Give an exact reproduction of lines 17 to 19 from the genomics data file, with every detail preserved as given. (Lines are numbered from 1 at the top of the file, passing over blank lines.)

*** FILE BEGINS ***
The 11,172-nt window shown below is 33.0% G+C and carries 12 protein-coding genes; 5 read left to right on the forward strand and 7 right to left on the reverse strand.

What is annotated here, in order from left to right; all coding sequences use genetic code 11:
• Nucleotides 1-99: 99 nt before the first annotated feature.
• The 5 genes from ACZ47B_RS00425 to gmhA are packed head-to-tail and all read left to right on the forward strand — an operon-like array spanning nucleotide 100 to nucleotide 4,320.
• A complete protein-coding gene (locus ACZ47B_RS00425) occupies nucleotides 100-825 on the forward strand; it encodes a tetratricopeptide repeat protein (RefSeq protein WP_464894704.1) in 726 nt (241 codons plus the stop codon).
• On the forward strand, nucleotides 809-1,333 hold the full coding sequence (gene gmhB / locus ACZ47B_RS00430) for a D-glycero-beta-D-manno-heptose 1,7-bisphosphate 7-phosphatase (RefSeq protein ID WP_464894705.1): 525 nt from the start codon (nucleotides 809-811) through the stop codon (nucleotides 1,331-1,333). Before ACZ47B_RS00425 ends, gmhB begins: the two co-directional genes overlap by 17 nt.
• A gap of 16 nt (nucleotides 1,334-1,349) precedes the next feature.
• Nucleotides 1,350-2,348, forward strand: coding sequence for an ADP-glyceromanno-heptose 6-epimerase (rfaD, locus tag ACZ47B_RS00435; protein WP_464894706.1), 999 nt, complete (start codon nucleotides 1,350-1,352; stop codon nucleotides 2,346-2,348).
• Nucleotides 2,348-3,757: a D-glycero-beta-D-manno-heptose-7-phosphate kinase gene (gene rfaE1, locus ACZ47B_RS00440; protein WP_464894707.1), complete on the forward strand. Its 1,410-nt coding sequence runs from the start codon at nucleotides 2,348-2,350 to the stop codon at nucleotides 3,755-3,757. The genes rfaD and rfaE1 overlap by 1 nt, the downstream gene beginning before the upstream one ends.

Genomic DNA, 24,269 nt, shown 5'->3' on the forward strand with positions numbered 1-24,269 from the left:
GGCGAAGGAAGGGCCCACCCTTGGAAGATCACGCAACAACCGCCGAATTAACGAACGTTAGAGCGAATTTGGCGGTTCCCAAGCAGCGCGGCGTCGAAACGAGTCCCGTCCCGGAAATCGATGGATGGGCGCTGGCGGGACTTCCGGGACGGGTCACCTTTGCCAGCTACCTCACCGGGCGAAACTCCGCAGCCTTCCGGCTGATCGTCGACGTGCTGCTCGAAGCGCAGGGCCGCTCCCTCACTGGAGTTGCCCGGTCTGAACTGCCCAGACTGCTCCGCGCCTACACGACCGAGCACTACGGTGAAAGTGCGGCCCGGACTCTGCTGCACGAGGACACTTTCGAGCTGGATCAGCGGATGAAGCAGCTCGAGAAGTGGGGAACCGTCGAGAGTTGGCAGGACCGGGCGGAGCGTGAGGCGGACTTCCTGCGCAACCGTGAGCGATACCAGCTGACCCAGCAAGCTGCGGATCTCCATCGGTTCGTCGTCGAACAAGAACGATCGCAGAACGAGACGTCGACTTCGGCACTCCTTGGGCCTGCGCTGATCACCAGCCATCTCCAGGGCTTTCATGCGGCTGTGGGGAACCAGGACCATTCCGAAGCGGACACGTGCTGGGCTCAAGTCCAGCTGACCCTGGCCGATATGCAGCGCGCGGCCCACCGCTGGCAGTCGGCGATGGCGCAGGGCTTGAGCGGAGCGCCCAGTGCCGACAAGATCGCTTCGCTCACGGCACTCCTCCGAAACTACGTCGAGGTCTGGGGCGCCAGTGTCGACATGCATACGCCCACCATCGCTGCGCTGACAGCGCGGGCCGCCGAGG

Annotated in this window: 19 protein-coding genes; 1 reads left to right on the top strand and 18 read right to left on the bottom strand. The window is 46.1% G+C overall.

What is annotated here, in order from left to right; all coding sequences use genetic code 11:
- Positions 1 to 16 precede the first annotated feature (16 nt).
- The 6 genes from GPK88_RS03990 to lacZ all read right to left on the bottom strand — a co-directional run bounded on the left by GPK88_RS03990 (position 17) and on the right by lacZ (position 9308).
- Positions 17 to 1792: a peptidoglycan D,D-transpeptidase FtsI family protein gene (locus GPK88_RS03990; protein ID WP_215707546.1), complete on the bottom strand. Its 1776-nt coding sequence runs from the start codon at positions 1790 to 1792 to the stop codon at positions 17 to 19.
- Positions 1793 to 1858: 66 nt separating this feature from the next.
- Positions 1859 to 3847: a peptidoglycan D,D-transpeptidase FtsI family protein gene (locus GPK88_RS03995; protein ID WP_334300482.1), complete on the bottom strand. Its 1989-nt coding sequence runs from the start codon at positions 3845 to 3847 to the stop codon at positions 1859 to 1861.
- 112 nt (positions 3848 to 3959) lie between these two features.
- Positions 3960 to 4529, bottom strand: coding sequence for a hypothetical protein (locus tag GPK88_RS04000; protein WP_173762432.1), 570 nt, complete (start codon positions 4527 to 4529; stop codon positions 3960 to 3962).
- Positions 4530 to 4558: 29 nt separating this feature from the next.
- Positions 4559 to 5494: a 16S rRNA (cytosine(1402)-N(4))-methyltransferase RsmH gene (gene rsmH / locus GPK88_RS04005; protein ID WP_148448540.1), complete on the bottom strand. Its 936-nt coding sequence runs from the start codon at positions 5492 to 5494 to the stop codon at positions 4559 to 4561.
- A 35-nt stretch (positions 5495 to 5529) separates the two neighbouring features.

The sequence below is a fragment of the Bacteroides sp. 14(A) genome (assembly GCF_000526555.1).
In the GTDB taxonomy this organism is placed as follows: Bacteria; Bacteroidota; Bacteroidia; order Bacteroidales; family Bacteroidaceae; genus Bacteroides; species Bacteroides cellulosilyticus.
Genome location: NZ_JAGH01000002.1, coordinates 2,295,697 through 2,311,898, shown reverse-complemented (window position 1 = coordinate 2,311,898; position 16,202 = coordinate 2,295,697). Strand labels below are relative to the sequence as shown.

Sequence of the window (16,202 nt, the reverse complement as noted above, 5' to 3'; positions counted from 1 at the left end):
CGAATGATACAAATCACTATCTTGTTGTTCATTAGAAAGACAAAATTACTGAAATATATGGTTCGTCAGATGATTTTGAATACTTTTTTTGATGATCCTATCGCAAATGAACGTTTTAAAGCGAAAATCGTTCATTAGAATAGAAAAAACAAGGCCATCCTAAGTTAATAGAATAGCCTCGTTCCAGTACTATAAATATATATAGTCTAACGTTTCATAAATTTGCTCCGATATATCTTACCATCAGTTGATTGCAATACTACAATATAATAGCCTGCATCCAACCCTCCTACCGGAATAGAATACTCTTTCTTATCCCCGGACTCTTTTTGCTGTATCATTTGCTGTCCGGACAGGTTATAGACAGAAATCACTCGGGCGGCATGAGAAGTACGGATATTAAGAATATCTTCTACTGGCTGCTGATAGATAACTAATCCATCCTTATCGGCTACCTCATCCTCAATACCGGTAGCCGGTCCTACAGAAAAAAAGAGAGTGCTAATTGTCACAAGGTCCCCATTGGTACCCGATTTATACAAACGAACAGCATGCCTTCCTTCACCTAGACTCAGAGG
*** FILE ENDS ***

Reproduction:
- Positions 1793 to 1858: 66 nt separating this feature from the next.
- Positions 1859 to 3847: a peptidoglycan D,D-transpeptidase FtsI family protein gene (locus GPK88_RS03995; protein ID WP_334300482.1), complete on the bottom strand. Its 1989-nt coding sequence runs from the start codon at positions 3845 to 3847 to the stop codon at positions 1859 to 1861.
- 112 nt (positions 3848 to 3959) lie between these two features.